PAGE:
Rehberg Announces Additional Funding for Two Montana Water Projects


WASHINGTON, D.C. – Montana’s Congressman, Denny Rehberg, today announced funding awards for two critical water projects in Montana.  Passed as part of the Omnibus Appropriations Bill, which Rehberg helped write as a member of the House Appropriations Subcommittee on Energy and Water, this legislation reduced overall  spending while providing additional support for the Rocky Boy/North Central Montana Water Project and the Fort Peck/Dry Prairie Water Project.

“Even as we found ways to tighten the federal government’s belt, by setting priorities and reducing spending in other places, we can find ways to fund these critical projects that will benefit tens of thousands of Montanans,” said Rehberg.  “So much of Montana’s economy and quality of life depends clean drinking water.  Serving on the Energy and Water Appropriations Subcommittee gives Montana a pretty important seat at the table when it comes to funding these priorities.”

Rocky Boy/North Central Montana Water Project – $3.9 Million

The Rocky Boy’s/North Central Water Project is a municipal, rural and industrial water system proposed for an eight county area in north central Montana. It will serve the Rocky Boy’s Reservation and thirteen surrounding communities through a partnership between Montana’s Chippewa Cree Tribe and its non-Tribal Partners in the North Central Montana Regional Water Authority. Poor quality drinking water, major water supply constraints and the high costs for compliance with federal Safe Drinking Water Act regulations established a critical need for funding this project. In fact, some of the affected communities are already under federal mandate to improve their drinking water systems and others are on boil orders. The North Central Water Project will deliver water to roughly 30,000 Montanans. The project will also provide infrastructure to pipe water to the Rocky Boy’s Reservation.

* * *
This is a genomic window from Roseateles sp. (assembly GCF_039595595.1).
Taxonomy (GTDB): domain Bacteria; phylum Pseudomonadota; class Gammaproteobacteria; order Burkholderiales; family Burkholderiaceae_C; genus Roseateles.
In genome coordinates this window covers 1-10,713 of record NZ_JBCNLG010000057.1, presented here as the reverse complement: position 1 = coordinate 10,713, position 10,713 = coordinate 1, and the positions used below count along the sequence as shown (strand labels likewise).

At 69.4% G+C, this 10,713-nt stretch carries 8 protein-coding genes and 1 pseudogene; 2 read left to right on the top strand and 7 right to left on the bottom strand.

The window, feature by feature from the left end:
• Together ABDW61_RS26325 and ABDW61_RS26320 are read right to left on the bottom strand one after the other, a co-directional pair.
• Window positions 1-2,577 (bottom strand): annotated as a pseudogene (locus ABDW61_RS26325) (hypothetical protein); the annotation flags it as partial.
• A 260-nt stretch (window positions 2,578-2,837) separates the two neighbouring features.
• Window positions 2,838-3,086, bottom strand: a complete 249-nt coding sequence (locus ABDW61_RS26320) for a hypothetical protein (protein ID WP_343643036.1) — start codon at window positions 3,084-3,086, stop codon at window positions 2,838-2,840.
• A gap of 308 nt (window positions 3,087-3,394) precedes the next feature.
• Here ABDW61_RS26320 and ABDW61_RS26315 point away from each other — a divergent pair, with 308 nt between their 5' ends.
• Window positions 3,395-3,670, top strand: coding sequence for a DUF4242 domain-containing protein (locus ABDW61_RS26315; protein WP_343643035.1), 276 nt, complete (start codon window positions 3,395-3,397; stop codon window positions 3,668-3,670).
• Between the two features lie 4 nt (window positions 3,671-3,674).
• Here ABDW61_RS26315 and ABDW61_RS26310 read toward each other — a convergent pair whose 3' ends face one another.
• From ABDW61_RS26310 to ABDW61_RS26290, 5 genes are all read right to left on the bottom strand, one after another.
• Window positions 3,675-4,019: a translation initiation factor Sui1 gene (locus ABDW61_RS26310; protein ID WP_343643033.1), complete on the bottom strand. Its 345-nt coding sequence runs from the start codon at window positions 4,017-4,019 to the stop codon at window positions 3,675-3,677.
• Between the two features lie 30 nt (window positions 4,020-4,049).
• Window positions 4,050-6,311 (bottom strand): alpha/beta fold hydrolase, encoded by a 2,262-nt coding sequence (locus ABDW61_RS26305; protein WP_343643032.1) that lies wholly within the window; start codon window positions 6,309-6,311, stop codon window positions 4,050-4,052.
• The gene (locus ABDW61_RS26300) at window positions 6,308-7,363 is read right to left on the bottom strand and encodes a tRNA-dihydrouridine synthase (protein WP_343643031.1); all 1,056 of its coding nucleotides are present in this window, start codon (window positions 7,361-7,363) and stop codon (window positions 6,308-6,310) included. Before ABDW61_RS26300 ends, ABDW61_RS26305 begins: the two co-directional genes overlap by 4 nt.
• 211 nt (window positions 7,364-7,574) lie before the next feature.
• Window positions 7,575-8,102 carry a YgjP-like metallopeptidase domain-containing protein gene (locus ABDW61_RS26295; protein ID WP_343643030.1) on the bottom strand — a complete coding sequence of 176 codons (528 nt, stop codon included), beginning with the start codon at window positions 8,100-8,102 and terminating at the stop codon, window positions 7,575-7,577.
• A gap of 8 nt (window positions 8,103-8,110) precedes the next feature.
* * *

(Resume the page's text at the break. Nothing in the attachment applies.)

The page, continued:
Fort Peck/Dry Prairie Water Project – $9 Million

The funds will be used by the Assiniboine and Sioux Tribes to complete their regional water treatment plant and extend the main transmission pipelines to Poplar and Wolf Point. Treated water that reaches Poplar will serve the third largest community in the project and replace existing water supplies threatened by Brine Plume contamination. The Project, as authorized by Congress in 2000, calls for the water to be diverted from the Missouri River at a single location south of Poplar, MT, to an intake system or an infiltration gallery. After treatment, it will serve both tribal and off-reservation communities that desperately need a clean water supply.

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